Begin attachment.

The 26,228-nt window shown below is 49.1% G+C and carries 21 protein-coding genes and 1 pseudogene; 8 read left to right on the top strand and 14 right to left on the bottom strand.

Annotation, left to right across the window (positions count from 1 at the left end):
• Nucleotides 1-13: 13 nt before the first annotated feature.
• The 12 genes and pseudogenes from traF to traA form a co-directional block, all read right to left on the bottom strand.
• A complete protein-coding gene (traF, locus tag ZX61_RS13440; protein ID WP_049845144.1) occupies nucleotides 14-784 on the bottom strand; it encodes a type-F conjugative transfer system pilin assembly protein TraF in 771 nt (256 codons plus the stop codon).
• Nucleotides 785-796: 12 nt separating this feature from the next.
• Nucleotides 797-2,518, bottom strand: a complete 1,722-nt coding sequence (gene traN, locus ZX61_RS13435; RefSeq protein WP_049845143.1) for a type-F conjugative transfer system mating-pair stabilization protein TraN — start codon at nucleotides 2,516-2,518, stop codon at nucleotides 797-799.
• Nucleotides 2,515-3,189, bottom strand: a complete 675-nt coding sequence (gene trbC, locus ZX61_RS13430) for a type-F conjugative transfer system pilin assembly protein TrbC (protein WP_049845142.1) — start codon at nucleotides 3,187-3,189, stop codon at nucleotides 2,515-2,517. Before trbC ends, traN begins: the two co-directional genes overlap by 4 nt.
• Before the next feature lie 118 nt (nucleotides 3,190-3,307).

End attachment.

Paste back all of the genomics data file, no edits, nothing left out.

The 26,228-nt window shown below is 49.1% G+C and carries 21 protein-coding genes and 1 pseudogene; 8 read left to right on the top strand and 14 right to left on the bottom strand.

Annotation, left to right across the window (positions count from 1 at the left end):
• Nucleotides 1-13: 13 nt before the first annotated feature.
• The 12 genes and pseudogenes from traF to traA form a co-directional block, all read right to left on the bottom strand.
• A complete protein-coding gene (traF, locus tag ZX61_RS13440; protein ID WP_049845144.1) occupies nucleotides 14-784 on the bottom strand; it encodes a type-F conjugative transfer system pilin assembly protein TraF in 771 nt (256 codons plus the stop codon).
• Nucleotides 785-796: 12 nt separating this feature from the next.
• Nucleotides 797-2,518, bottom strand: a complete 1,722-nt coding sequence (gene traN, locus ZX61_RS13435; RefSeq protein WP_049845143.1) for a type-F conjugative transfer system mating-pair stabilization protein TraN — start codon at nucleotides 2,516-2,518, stop codon at nucleotides 797-799.
• Nucleotides 2,515-3,189, bottom strand: a complete 675-nt coding sequence (gene trbC, locus ZX61_RS13430) for a type-F conjugative transfer system pilin assembly protein TrbC (protein WP_049845142.1) — start codon at nucleotides 3,187-3,189, stop codon at nucleotides 2,515-2,517. Before trbC ends, traN begins: the two co-directional genes overlap by 4 nt.
• Before the next feature lie 118 nt (nucleotides 3,190-3,307).